In Andrew Lee Creech’s “Riverwood,” gentrification becomes a character. While it’s not a cast character, and no actor dubbed “gentrification” ever walks on stage, its looming presence affects every choice and every action throughout Creech’s play. It forces audiences to subtly wrestle with gentrification threatening to rob a community of its agency and identity. But in this bout of community versus gentrification, the individuals caught in the middle get overshadowed and eventually lost.
“Riverwood,” co-produced by LANGSTON and Seattle Public Theater, takes place outside the Riverwood Apartments and follows the lives of five people directly affected by the building being sold to condo developers. High schoolers Tel and Crunch dream of making it out of their neighborhood — Tel, as a future Grammy-winning rapper alongside his best friend Crunch, and Crunch contemplating college as his next step. Building super Lenard dreams of winning the lotto; community warrior Dédra dreams of keeping the neighborhood in the hands of its community; and Miss Penny, the building manager who felt the full impact of the early 2000s recession, tries to keep both of their heads on straight.
The play’s strength lies in the joy in the relationships between the characters and the rapport the actors have with each other. In one scene, Jordan-Michael Whidbey’s Crunch and Brandon Jones Mooney’s Tel goofily slap fight, which results in Mooney locking Whidbey in a full nelson, gently shushing Whidbey as he pats his momentarily incapacitated best friend on the head. Another sees Rebecca M. Davis’ Miss Penny question Ayo Tushinde’s Dédra’s protest sign that simply reads, “DIE,” since it doesn’t say what she actually wants. Tushinde simply responds, “Oh, for them to die.” Tushinde and Dimitri Woods (Lenard) get a few simple moments of happiness dancing together. Everyone is vibrant in their own respects, but the story then struggles when it attempts to take a deeper dive into the effects of gentrification.
In many cases I wonder how the script would play in different directorial hands. Shermona Mitchell’s direction often has some of the most emotional speeches said directly toward the audience. It’s not a bad impulse, especially in a space with acoustics like LANGSTON’s, but the actors wind up losing that great connection with each other. They’re no longer speaking to each other, just to the audience. The hard thing about an audience as a scene partner is that there’s not the same give-and-take as another actor, which left some of these emotional speeches feeling rushed and disconnected.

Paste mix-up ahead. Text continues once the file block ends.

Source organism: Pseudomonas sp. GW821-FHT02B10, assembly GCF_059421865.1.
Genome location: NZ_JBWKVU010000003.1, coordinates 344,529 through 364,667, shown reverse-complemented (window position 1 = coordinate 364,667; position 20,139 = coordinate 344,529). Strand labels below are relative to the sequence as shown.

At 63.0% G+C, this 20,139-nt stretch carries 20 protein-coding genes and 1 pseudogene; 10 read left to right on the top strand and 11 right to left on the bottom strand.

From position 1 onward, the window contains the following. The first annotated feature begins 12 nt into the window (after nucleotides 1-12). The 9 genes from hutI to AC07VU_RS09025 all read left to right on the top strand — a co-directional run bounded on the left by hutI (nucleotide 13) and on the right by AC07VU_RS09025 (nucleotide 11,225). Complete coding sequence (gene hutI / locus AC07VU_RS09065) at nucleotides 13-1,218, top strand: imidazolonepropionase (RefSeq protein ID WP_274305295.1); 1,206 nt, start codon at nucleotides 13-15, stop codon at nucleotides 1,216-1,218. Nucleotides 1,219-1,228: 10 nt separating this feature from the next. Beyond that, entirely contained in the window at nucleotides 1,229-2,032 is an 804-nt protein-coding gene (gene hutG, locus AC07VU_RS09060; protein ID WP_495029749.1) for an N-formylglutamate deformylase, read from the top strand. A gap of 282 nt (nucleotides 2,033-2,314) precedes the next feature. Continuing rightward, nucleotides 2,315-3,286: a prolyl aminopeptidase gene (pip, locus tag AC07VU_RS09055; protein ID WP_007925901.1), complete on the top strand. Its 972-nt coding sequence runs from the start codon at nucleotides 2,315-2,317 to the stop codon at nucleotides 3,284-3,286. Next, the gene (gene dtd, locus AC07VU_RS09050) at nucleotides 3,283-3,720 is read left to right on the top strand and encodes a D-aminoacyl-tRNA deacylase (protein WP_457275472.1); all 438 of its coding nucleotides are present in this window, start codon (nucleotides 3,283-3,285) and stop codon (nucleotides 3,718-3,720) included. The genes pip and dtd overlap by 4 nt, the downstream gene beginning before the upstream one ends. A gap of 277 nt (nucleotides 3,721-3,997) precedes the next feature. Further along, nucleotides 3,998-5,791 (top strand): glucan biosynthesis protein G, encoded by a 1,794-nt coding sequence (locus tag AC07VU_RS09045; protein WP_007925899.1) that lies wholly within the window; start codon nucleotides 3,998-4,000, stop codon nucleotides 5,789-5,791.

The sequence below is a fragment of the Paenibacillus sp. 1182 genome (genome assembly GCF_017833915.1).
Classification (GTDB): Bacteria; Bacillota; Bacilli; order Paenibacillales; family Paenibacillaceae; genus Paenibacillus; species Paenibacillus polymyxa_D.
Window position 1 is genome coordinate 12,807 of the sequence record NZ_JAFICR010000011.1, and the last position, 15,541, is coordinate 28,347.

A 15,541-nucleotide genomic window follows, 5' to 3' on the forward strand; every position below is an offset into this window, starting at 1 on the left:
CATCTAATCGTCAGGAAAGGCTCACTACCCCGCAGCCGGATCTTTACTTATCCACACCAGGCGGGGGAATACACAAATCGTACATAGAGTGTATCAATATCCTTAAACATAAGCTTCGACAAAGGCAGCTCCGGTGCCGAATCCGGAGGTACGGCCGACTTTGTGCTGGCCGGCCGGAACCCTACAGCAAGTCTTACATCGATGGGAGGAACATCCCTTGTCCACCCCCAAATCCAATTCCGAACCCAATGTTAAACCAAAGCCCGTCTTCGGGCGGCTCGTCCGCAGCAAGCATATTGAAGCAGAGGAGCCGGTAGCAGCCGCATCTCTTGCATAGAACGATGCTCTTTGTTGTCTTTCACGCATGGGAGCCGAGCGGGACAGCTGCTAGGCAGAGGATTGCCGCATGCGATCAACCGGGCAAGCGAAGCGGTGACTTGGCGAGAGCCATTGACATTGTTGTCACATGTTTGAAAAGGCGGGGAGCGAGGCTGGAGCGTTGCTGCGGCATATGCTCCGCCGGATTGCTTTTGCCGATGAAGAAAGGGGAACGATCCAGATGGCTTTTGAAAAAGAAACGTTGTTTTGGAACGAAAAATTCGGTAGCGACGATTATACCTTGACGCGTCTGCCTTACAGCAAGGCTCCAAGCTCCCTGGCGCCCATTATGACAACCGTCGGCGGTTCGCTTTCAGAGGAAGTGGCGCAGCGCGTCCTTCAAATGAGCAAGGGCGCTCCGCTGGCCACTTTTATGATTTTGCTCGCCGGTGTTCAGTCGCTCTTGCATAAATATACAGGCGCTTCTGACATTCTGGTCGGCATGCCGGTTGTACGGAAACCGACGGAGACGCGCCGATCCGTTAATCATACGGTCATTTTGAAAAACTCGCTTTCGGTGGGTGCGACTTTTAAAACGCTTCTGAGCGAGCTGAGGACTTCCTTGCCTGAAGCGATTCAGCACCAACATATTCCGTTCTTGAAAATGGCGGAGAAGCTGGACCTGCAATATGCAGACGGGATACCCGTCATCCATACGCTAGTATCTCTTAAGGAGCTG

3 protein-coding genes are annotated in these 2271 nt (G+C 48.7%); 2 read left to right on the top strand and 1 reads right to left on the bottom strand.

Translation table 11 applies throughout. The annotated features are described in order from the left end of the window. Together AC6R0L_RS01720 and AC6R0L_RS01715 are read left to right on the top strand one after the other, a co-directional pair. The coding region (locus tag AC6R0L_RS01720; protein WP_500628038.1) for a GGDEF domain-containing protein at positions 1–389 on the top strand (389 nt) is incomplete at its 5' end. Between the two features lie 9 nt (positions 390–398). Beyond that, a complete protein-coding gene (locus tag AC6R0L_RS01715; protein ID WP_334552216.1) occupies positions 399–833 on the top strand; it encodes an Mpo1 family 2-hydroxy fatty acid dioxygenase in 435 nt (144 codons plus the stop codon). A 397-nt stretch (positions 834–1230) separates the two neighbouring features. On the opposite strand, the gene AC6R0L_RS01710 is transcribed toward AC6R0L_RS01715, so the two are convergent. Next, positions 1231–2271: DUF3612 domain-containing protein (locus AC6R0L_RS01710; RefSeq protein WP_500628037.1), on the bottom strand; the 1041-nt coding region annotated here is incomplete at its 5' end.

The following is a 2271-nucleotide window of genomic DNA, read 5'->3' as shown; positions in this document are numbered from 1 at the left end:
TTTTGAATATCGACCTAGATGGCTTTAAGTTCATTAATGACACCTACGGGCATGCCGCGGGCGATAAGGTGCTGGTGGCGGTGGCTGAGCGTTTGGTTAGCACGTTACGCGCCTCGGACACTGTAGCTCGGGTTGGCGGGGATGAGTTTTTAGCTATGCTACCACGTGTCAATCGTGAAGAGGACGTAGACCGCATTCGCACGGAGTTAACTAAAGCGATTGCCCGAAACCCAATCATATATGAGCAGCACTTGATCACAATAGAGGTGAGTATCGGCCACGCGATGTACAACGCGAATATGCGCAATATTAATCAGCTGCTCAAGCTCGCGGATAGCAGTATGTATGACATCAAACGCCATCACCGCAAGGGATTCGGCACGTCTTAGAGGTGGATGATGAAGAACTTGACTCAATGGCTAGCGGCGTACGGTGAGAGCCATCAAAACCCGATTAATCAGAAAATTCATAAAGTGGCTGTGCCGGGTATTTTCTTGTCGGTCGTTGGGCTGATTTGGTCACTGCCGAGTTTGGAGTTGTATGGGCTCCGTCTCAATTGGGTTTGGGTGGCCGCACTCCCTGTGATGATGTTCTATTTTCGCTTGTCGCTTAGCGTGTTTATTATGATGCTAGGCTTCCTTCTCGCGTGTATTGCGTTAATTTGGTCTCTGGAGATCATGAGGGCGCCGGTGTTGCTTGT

One major example is a scene between Mooney and Whidbey where Tel finds Crunch’s secret art notebook and opens it to see a tribute to a victim killed by the police. It’s a dramatic tone shift as Mooney’s Tel tells the audience that, if a cop pulled a gun on him, he’d pull the barrel to his head and say, “I wish you would.” It’s a truly haunting speech. But it also disconnects from the scene, becoming its own moment with the audience that feels disjointed from the overall emotional journey of these characters.
Part of that may also be a result of Mitchell’s pacing in general. Even if you remove the uneven delivery of working with an audience as a scene partner, the direction seemed to be in a hurry to get to the end of the play. To keep the momentum, Mitchell has the actors from the next scene enter as the actors from the last exit. With the lights never really coming down and there being no transition music, the result is a very fluid feel. On one level, it makes sense: Lex Marcos provides a simple, static set of some benches one might find at an apartment building’s outdoor seating area, so there’s no need for furniture to move during scene changes. Why pause? Keep it moving.
But perhaps an unintended consequence is that scenes get off to muddy starts and end without moments fully concluding before the next begin. One scene has Davis and Tushinde walk on while Whidbey and Mooney walk off. They interact with each other as if it were a continuation of the last scene, only to have Tushinde and Davis sit down and be at the end of a round of the card game Speed. It’s not necessarily a problem until you get to places like Woods’ Lenard, drunk and fresh off making a massive mistake, who, at scene’s end, decides to throw his bottle of alcohol away. A decision point for Lenard, lost in the wash of these fluid scenes.
And that’s where we come back to gentrification as a character. Bearing down on this community is the loss of the Riverwood Apartments. It’s easy to understand academically that, because of this loss, each person is making choices they might not have made if gentrification weren’t an issue. A choice made under pressure may result in jail time for one person or the opening of their own business for another. Tel and Crunch’s whole friendship falls apart because of the gentrification of the area. But in how this plays out on stage, the emotional connection to their choices gets lost.
Somehow, almost inexplicably, we wind up at the end of this play, with most problems seeming to resolve either during nonverbal scenes or offstage entirely. It’s great to wind up in a place of hope for the community, a sense that this group will persevere. But within this group are individuals with stories, hopes and dreams that feel upstaged by their offstage sixth cast member.